Books from the Hit List

  • To Kill a Mockingbird by Harper Lee
  • The Catcher in the Rye by J. D. Salinger
  • Cujo by Stephen King
  • Beloved by Toni Morrison
  • The Adventures of Tom Sawyer by Mark Twain
  • Native Son by Richard Wright
  • Lord of the Flies by William Golding
  • Ordinary People by Judith Guest
  • The Handmaid’s Tale by Margaret Atwood
  • Flowers for Algernon by Daniel Keyes
  • The Color Purple by Alice Walker
  • Of Mice and Men by John Steinbeck
  • I Know Why the Caged Bird Sing by Maya Angelou

***Researching and putting all of the info together for this entry, I’ve had tears in my eyes more than once; fell in love with power of words–over and again; was struck heart-deep by the weight of truth which those who write always bare; and fell in love with my beautiful country all over again. If you even find your way to one of those things…I will be profoundly humbled.


One more thing:  Between you and me, I sincerely believe that books saved my life.  Once upon a time I was a little girl in a bad situation — the world was ugly and there was no physical escape.  But there was the local library, just a few blocks from my parochial school.  And so I would go there to read and read and read.  My library card was my only prized possession, and with it I would borrow as many books as was permitted and read in my room, on the school bus, on the porch, in the yard.  And eventually all that reading got me from there to here.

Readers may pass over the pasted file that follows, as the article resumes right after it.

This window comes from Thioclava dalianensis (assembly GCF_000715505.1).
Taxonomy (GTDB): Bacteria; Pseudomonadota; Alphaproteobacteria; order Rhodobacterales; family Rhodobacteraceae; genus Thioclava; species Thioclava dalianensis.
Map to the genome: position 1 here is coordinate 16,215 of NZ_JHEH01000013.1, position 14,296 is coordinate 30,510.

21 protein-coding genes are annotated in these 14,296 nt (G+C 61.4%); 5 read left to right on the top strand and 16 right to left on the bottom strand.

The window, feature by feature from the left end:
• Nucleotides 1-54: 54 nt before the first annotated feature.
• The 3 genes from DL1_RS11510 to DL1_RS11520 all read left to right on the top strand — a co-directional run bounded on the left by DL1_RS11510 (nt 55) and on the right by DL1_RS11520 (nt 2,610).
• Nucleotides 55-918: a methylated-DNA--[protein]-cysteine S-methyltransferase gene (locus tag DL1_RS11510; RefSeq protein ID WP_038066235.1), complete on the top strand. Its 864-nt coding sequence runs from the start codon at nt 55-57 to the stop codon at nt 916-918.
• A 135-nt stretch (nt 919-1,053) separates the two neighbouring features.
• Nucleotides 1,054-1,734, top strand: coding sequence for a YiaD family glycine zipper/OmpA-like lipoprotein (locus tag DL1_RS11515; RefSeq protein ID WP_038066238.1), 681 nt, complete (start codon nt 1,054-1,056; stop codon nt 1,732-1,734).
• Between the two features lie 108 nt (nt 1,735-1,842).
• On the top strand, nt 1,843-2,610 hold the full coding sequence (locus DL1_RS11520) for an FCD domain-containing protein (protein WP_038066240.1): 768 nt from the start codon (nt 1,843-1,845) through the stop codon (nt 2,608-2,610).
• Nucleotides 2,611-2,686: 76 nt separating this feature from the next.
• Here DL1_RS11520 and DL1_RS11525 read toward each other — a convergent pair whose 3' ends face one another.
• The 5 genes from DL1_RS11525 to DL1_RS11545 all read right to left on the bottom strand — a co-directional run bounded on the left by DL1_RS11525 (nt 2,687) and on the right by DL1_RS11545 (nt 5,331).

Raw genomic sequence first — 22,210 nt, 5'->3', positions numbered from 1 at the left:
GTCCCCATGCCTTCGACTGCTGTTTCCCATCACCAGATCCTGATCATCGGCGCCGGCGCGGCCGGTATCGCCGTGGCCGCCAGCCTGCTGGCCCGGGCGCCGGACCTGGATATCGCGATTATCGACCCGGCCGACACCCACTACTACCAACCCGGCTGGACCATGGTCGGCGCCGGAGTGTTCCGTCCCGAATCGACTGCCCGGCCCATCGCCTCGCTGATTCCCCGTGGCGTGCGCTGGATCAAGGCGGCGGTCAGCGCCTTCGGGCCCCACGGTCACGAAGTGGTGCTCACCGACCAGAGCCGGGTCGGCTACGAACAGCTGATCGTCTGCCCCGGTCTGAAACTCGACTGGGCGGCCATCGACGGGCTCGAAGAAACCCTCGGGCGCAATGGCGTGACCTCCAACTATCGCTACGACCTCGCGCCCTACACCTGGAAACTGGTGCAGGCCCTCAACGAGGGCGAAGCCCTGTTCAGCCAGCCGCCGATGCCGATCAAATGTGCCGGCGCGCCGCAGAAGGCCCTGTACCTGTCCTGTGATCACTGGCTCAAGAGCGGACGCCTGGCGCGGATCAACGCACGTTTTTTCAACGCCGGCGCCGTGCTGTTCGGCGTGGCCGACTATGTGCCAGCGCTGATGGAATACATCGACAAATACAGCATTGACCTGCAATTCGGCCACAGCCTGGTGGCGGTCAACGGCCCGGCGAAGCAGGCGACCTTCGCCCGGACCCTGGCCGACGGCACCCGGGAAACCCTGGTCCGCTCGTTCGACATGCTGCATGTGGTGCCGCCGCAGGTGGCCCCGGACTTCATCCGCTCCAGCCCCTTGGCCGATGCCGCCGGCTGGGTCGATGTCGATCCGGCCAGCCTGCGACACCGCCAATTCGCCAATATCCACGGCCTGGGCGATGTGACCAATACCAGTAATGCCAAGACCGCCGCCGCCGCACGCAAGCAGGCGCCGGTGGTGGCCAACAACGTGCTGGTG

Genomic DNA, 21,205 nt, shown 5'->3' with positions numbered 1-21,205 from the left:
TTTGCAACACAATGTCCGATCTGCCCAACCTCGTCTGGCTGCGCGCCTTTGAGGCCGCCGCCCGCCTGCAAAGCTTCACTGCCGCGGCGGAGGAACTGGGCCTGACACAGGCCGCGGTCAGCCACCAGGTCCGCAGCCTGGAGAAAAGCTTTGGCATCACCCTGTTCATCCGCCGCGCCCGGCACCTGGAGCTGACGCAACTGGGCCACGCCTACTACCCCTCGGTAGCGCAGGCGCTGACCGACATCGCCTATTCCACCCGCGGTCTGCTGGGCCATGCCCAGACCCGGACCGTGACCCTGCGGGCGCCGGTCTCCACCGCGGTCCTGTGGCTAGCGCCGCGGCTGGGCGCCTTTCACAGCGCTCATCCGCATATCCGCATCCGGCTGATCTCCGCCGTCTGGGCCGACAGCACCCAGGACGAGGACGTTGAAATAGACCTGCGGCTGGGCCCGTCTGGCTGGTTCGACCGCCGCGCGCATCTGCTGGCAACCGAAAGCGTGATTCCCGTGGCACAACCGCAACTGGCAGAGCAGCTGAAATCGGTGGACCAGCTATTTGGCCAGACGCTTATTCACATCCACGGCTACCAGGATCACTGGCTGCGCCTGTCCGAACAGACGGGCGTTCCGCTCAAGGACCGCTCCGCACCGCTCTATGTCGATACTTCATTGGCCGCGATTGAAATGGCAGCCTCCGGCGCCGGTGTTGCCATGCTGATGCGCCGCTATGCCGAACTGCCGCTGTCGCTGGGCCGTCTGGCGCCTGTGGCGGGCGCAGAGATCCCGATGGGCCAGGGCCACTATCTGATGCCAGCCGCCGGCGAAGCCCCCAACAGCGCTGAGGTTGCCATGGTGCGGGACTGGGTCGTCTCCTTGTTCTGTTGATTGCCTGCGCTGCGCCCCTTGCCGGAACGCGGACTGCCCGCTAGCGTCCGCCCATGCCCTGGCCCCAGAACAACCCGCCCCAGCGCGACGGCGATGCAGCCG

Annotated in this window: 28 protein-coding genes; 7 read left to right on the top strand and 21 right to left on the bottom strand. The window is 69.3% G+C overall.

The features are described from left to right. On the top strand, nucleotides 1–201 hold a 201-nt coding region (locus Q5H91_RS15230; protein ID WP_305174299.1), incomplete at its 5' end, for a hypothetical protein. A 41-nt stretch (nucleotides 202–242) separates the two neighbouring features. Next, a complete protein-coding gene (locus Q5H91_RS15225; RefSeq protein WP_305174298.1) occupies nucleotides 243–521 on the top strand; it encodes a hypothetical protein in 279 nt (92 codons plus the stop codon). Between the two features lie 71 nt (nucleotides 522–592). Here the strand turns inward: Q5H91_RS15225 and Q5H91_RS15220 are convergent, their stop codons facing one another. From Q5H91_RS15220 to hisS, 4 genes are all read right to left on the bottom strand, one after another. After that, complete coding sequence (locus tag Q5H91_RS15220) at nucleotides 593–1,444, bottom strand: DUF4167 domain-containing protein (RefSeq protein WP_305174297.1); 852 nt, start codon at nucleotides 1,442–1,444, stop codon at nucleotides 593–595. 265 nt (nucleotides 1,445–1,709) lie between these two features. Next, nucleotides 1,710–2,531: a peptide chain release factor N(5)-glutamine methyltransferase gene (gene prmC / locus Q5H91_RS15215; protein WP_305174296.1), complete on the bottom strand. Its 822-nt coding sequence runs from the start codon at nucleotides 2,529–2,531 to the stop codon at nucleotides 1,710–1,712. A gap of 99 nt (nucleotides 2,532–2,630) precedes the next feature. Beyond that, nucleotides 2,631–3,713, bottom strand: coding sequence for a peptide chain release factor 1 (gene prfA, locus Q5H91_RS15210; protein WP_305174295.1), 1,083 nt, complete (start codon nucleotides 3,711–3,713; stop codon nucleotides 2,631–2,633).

So, yeah … spank your monkey with a book.  Fuck it, hump it, cum all over it.  Do it for me.  Do it for you.  Do it for those who read their way into their own selves.  Do it for all the little girls and boys who not only found a way out, but up, up, up …

Because books are that powerful.  And so are we.  If you don’t believe me, read a book.  You’ll see.